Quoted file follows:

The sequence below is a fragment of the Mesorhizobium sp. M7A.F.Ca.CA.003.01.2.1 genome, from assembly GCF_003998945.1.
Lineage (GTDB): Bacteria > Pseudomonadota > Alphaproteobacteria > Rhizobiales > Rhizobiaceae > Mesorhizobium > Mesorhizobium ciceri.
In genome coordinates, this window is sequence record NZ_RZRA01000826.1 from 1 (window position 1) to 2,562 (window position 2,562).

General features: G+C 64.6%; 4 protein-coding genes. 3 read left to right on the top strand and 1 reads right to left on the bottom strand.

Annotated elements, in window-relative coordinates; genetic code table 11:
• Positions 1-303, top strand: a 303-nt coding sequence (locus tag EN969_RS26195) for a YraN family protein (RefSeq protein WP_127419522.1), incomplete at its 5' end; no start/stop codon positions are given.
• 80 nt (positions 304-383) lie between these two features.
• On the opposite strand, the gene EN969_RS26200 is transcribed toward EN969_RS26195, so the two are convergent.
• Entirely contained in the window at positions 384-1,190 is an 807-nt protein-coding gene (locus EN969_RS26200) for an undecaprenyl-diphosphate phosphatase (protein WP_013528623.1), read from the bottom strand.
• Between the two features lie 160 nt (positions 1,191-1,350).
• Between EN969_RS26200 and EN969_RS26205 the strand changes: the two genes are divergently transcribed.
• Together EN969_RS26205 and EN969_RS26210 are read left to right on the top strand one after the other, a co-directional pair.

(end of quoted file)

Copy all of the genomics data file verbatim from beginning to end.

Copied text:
The sequence below is a fragment of the Mesorhizobium sp. M7A.F.Ca.CA.003.01.2.1 genome, from assembly GCF_003998945.1.
Lineage (GTDB): Bacteria > Pseudomonadota > Alphaproteobacteria > Rhizobiales > Rhizobiaceae > Mesorhizobium > Mesorhizobium ciceri.
In genome coordinates, this window is sequence record NZ_RZRA01000826.1 from 1 (window position 1) to 2,562 (window position 2,562).

General features: G+C 64.6%; 4 protein-coding genes. 3 read left to right on the top strand and 1 reads right to left on the bottom strand.

Annotated elements, in window-relative coordinates; genetic code table 11:
• Positions 1-303, top strand: a 303-nt coding sequence (locus tag EN969_RS26195) for a YraN family protein (RefSeq protein WP_127419522.1), incomplete at its 5' end; no start/stop codon positions are given.
• 80 nt (positions 304-383) lie between these two features.
• On the opposite strand, the gene EN969_RS26200 is transcribed toward EN969_RS26195, so the two are convergent.
• Entirely contained in the window at positions 384-1,190 is an 807-nt protein-coding gene (locus EN969_RS26200) for an undecaprenyl-diphosphate phosphatase (protein WP_013528623.1), read from the bottom strand.
• Between the two features lie 160 nt (positions 1,191-1,350).
• Between EN969_RS26200 and EN969_RS26205 the strand changes: the two genes are divergently transcribed.
• Together EN969_RS26205 and EN969_RS26210 are read left to right on the top strand one after the other, a co-directional pair.